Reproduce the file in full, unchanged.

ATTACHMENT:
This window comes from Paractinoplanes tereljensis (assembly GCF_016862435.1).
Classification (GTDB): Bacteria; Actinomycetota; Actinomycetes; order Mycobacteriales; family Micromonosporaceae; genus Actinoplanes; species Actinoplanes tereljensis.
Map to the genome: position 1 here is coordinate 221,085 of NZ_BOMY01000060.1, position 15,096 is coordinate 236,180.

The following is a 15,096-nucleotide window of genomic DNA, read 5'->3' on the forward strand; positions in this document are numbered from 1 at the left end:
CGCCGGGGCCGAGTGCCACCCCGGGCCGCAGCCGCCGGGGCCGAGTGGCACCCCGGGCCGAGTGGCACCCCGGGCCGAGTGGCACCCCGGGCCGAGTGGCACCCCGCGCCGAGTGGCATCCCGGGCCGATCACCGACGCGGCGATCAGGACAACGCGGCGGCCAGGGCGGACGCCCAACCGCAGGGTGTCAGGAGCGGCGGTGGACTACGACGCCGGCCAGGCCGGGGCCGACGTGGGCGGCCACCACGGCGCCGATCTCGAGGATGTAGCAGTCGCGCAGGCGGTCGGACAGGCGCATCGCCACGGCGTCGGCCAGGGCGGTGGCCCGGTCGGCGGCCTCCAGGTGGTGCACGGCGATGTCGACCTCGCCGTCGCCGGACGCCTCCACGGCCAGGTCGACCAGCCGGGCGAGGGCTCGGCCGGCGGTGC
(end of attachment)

This window comes from Paractinoplanes tereljensis (assembly GCF_016862435.1).
Classification (GTDB): Bacteria; Actinomycetota; Actinomycetes; order Mycobacteriales; family Micromonosporaceae; genus Actinoplanes; species Actinoplanes tereljensis.
Map to the genome: position 1 here is coordinate 221,085 of NZ_BOMY01000060.1, position 15,096 is coordinate 236,180.

The following is a 15,096-nucleotide window of genomic DNA, read 5'->3' on the forward strand; positions in this document are numbered from 1 at the left end:
CGCCGGGGCCGAGTGCCACCCCGGGCCGCAGCCGCCGGGGCCGAGTGGCACCCCGGGCCGAGTGGCACCCCGGGCCGAGTGGCACCCCGGGCCGAGTGGCACCCCGCGCCGAGTGGCATCCCGGGCCGATCACCGACGCGGCGATCAGGACAACGCGGCGGCCAGGGCGGACGCCCAACCGCAGGGTGTCAGGAGCGGCGGTGGACTACGACGCCGGCCAGGCCGGGGCCGACGTGGGCGGCCACCACGGCGCCGATCTCGAGGATGTAGCAGTCGCGCAGGCGGTCGGACAGGCGCATCGCCACGGCGTCGGCCAGGGCGGTGGCCCGGTCGGCGGCCTCCAGGTGGTGCACGGCGATGTCGACCTCGCCGTCGCCGGACGCCTCCACGGCCAGGTCGACCAGCCGGGCGAGGGCTCGGCCGGCGGTGC